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The Department of Biochemistry at the University of Washington has contributed to many phases of research. Initially recognized for incisive studies of the structure and function of proteins, and the mechanisms of enzyme action, the department branched out into a multitude of other areas. These included: developmental biology of flies, fish, frogs, and mice; molecular mechanisms of aging in yeast and mammals; vertebrate visual and immune responses; chromosome dynamics, cell division, DNA replication and repair; energy transduction during photosynthesis; protein secretion and membrane fusion; translational control and regulated protein degradation; protein structure determination by crystallography and NMR spectroscopy; and protein structure prediction and enzyme design. Our diversity of interests guarantees a rich intellectual and educational environment.
A laboratory in the UW Department of Biochemistry currently has an outstanding opportunity for a Research Scientist/Engineer 1 for studies of membrane protein function and structure. The overall project combines high-throughput saturation mutagenesis approaches with structural analyses and biochemical reconstitution to understand the mechanisms of membrane docking and fusion.
The Research Scientist/Engineer will:
Clone and purify proteins from E. coli, S. cerevisiae, and other microbes, using affinity and classical chromatography techniques.
Perform biochemical reconstitution experiments to test the functions of membrane-resident proteins, using fluorescence (FRET and anisotropy) techniques
Structurally characterize these protein complexes using electron cryo microscopy and mass spectrometry approaches.
Bachelor’s degree in Chemistry, Biochemistry, Biomedical Engineering, or similar discipline, with at least one year of prior laboratory research experience.
Equivalent education/experience will substitute for all minimum qualifications except when there are legal requirements, such as a license/certification/registration.
Other required qualifications include:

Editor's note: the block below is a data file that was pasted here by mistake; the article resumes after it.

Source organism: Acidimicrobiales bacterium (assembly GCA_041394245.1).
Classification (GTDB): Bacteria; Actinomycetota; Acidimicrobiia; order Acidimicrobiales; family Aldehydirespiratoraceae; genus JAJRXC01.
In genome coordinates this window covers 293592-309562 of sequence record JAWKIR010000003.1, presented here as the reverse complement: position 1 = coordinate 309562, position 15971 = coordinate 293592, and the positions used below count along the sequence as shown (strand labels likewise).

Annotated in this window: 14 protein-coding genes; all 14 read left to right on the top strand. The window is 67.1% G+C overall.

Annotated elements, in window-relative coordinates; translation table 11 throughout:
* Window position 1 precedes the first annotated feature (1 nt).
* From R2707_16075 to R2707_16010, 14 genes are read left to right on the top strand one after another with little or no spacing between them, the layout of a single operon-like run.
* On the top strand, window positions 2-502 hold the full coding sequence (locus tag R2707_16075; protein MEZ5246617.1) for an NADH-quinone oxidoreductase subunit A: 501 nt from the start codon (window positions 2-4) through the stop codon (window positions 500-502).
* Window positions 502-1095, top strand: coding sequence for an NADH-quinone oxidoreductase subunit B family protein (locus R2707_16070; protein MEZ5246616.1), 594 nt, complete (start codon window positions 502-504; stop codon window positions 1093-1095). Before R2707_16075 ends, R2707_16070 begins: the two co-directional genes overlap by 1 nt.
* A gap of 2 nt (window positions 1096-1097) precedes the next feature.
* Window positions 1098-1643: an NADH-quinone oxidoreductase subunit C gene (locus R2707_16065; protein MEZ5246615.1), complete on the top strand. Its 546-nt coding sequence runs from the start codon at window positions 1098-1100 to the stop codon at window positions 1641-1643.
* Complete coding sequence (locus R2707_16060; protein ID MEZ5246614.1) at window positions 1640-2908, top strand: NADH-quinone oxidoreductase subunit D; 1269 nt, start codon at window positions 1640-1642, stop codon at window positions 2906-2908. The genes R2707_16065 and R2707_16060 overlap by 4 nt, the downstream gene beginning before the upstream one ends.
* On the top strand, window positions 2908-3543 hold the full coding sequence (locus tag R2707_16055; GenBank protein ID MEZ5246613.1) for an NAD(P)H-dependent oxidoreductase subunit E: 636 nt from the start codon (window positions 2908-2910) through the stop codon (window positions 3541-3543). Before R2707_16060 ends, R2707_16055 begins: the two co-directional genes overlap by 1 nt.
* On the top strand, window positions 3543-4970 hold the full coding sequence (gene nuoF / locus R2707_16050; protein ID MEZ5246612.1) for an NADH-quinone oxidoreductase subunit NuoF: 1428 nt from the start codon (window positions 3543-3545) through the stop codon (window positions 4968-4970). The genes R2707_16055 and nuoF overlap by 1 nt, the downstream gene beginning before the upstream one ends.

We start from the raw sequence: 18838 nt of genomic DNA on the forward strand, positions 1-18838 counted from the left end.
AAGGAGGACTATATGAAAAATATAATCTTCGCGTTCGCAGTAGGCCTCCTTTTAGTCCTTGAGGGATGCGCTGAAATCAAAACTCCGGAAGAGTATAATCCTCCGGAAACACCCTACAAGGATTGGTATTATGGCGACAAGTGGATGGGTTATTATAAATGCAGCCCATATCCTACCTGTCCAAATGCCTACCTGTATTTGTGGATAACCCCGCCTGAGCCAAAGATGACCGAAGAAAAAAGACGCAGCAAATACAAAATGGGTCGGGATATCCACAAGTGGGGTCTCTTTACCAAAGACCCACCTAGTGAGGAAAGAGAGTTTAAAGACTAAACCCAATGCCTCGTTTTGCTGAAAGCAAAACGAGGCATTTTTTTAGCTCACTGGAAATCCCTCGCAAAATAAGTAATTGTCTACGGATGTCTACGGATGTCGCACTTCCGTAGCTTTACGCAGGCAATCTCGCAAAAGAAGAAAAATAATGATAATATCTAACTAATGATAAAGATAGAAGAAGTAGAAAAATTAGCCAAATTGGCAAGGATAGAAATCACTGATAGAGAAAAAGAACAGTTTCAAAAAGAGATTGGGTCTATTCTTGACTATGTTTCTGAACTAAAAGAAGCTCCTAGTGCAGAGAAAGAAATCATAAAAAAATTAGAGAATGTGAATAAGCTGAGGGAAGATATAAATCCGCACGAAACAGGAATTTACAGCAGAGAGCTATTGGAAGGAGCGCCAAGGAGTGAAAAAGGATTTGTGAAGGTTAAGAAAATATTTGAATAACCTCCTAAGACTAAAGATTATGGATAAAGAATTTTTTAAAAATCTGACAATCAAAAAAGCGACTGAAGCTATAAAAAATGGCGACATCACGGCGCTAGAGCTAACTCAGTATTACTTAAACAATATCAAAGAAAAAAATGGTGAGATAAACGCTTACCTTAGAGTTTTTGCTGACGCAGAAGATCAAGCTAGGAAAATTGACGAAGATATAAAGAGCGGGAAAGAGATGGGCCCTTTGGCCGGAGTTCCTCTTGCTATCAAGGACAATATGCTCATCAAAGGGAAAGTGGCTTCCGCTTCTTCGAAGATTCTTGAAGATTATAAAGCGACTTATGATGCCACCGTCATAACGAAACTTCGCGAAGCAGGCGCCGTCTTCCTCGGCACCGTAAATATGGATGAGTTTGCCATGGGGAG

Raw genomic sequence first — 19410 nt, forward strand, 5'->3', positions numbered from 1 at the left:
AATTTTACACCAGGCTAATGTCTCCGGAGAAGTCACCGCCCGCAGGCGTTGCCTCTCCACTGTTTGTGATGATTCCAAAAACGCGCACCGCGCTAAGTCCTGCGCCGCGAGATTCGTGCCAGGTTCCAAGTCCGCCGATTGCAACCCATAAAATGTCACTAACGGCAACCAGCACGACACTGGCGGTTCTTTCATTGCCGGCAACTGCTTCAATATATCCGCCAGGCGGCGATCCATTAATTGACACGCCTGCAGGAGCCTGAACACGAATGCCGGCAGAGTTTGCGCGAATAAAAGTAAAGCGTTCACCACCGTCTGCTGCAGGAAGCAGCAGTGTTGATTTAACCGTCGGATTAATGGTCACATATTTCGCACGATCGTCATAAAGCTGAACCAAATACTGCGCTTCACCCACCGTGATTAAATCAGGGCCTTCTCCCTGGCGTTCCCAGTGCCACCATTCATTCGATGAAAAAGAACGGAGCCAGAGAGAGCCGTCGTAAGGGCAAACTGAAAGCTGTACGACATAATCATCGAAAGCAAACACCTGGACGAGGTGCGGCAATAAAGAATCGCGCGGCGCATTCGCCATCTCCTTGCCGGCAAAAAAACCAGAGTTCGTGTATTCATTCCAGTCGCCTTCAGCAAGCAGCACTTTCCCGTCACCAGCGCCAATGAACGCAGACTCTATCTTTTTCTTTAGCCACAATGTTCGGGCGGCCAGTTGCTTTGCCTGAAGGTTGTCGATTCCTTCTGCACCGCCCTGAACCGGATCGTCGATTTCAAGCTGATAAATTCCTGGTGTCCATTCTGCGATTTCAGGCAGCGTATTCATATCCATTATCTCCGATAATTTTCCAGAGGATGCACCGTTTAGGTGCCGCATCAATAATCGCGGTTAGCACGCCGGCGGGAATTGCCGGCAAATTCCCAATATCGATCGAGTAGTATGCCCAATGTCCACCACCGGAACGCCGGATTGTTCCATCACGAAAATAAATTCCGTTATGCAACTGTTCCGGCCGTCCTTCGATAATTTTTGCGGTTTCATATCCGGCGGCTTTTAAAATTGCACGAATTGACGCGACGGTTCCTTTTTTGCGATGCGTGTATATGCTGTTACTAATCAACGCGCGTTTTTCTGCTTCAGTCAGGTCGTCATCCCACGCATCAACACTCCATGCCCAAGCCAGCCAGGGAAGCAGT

Strong organizational skills.
Ability and ambition to learn new techniques and approaches.
Strong quantitative skills, with computer programming experience preferred.
Ability and enthusiasm to work as part of a team. •Intellectual integrity.
Experience with protein expression and purification including liquid chromatography.
Practical understanding of recombinant DNA and cloning strategies and tactics, including but not limited to polycistronic vector design and Gibson cloning.
Experience with PyMol or Chimera molecular modeling packages. Experience using Python and R languages in a life science setting.
Ability to learn and integrate novel wet bench and in silico methods.
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Founded in 1861, the University of Washington is one of the oldest public institutions in the west coast and one of the preeminent research universities in the world. The University of Washington is a multi-campus university comprised of three different campuses: Seattle, Tacoma, and Bothell. The Seattle campus is made up of sixteen schools and colleges that serve students ranging from an undergraduate level to a doctoral level. The university is home to world-class libraries, arts, music, drama, and sports, as well as the highest quality medical care in Washington State and a world-class academic medical center. The teaching and research of the University’s many professional schools provide undergraduate and graduate students the education necessary toward achieving an excellence that will serve the state, the region, and the nation. As part of a large and diverse community, the University of Washington serves more students than any other institution in the Northwest.